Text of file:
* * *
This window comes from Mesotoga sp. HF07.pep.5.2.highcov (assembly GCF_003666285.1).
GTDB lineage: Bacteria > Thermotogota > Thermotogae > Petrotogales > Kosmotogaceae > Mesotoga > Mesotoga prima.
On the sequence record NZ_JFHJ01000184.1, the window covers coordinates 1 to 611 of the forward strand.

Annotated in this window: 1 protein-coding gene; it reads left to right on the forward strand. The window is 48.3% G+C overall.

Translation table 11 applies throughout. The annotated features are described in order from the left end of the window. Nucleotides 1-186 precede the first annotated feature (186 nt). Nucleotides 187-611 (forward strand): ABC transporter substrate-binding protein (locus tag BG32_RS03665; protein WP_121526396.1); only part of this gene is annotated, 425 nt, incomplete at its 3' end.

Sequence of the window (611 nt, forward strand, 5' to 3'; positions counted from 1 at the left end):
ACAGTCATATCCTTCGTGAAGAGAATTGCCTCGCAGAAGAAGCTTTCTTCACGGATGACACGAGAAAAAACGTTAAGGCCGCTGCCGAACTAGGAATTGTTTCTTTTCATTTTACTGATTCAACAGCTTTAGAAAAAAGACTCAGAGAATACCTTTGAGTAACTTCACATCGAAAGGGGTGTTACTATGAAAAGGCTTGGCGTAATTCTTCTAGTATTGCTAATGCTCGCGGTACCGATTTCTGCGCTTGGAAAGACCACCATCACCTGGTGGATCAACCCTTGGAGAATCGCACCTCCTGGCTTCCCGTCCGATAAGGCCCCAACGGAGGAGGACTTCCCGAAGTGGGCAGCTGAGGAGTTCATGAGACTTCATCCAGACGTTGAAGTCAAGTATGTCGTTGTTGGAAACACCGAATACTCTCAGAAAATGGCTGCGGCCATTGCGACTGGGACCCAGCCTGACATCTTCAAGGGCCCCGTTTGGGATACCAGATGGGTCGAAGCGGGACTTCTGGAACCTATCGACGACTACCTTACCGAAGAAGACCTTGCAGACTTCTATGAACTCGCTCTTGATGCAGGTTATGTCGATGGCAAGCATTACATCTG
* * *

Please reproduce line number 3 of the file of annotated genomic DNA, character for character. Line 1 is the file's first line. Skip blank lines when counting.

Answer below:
On the sequence record NZ_JFHJ01000184.1, the window covers coordinates 1 to 611 of the forward strand.